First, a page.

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Video Games and Mental Health

Filament Games | Educational Game Developer

The timing was impeccable. Animal Crossing: New Horizons hit store shelves on March 20, 2020, just as COVID-19 lockdowns and stay-at-home orders were sweeping the United States. Shortly thereafter, the game became the fastest-selling title in Switch history – selling more than 13 million copies in just six weeks.

Of course, Animal Crossing was poised for success even prior to its planned launch alongside a global pandemic – the game had been highly anticipated since it was first revealed nearly two years prior, and rave reviews from critics also likely helped cement its fate as a best-seller. However, as many players on Reddit and Twitter noted, the timing of Animal Crossing’s launch helped elevate the title to much more than a game for many players – amidst uncertain times, players around the world turned to Animal Crossing as a way to protect their mental health.

Today, we’re stepping away from our usual focus on games for learning, instead highlighting a burgeoning field of serious games research: the intersection of mental health and gaming. A growing body of research supports the potential of video games as a medium for clinical treatment – but more than that, certain games can also serve as powerful tools for both self-care and mental health advocacy. Here’s how:

Games for Clinical Treatment

Much like how digital games can be harnessed by educators to aid and enhance their instruction, serious games can be utilized by professionals in the mental health field as a method of engaging with their clients during treatment.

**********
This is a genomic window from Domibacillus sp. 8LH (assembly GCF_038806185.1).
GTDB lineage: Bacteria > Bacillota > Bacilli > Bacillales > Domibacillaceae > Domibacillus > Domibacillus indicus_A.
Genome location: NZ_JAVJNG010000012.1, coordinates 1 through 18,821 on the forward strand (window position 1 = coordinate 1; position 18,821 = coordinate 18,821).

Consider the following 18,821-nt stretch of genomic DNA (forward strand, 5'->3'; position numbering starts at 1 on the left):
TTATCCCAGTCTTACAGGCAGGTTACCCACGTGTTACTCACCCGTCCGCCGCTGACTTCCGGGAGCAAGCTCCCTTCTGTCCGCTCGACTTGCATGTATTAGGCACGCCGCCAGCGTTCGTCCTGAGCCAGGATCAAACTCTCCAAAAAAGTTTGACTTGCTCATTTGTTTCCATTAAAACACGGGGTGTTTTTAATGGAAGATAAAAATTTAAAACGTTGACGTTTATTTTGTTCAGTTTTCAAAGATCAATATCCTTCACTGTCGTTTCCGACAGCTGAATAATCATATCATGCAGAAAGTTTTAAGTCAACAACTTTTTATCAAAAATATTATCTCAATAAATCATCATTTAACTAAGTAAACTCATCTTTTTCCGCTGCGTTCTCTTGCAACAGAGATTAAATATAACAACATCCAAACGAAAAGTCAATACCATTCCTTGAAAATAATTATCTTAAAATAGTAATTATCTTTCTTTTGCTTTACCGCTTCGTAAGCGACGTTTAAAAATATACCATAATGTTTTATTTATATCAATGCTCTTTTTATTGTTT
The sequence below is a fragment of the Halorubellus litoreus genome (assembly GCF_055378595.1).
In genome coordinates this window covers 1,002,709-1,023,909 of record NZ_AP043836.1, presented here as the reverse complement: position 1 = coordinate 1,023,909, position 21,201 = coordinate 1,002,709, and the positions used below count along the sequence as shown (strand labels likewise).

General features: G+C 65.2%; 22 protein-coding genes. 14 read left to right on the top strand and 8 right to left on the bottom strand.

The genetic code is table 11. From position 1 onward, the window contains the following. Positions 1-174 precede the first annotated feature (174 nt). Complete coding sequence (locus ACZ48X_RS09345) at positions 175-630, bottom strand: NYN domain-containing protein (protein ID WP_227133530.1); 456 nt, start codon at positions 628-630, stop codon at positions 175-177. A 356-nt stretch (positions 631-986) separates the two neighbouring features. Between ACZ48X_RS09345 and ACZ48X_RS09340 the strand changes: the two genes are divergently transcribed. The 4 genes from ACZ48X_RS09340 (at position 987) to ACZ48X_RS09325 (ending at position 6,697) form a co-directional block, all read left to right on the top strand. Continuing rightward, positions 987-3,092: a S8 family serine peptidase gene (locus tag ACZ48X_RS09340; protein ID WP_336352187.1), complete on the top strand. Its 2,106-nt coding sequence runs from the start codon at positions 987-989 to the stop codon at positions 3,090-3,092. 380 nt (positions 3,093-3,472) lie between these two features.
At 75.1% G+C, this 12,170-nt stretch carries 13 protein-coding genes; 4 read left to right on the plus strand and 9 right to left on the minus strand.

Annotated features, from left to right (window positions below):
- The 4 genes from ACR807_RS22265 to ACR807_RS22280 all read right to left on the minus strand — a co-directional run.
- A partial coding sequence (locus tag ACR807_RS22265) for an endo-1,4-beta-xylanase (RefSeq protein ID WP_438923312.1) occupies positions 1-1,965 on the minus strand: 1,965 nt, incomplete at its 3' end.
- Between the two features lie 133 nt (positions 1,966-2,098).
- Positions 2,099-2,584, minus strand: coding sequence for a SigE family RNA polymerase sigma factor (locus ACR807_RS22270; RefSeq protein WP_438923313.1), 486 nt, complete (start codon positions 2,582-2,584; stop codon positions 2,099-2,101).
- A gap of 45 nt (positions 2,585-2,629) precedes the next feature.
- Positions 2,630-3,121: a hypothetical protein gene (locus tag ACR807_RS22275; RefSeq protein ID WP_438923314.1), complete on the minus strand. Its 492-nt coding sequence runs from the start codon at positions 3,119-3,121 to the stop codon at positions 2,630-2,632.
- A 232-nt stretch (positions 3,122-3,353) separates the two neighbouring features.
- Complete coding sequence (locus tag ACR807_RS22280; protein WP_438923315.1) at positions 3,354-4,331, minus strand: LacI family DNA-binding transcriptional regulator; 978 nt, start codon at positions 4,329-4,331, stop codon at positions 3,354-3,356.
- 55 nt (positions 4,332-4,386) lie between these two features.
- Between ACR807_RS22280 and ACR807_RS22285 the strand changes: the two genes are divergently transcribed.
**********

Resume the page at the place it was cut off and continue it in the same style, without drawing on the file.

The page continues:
A 2012 study published in the British Medical Journal attempted to measure the effectiveness of SPARX, a game-based treatment designed specifically as a self help intervention for youth living with depression. Across 187 treatment-seeking adolescents – half given the game-based treatment, the others traditional face-to-face counseling – researchers found that participants who received the game-based SPARX treatment experienced a greater reduction in their measured levels of depression when compared to their peers. These early results shine a promising light on the potential of game-based interventions as a compliment to traditional treatment methods – however there remains much research to be done prior to widespread adoption of such tools.

iThrive Games is entirely focused on the intersection of games and mental health, striving to foster mental wellness and social and emotional growth through meaningful gameplay experiences. Of course, the use of games in treatment must be thoughtfully and properly integrated – some patients may find the use of video games as treatment as “trivializing or inappropriate” and prefer more traditional treatment methods, and professionals who do choose to embrace games with their patients must ensure that their selected games are high-quality and relevant to their client’s needs.

Eric J. Topol, MD, Medscape Editor-in-Chief, sits down with neuroscientist Adam Gazzaley, MD, PhD for an in-depth discussion on the therapeutic potential of digital games:

Games for Self-Care

Amidst the backdrop of a global pandemic, it’s critical that we all remember to routinely practice self-care – whether that comes in the form of reading, exercising, sleeping, or gaming.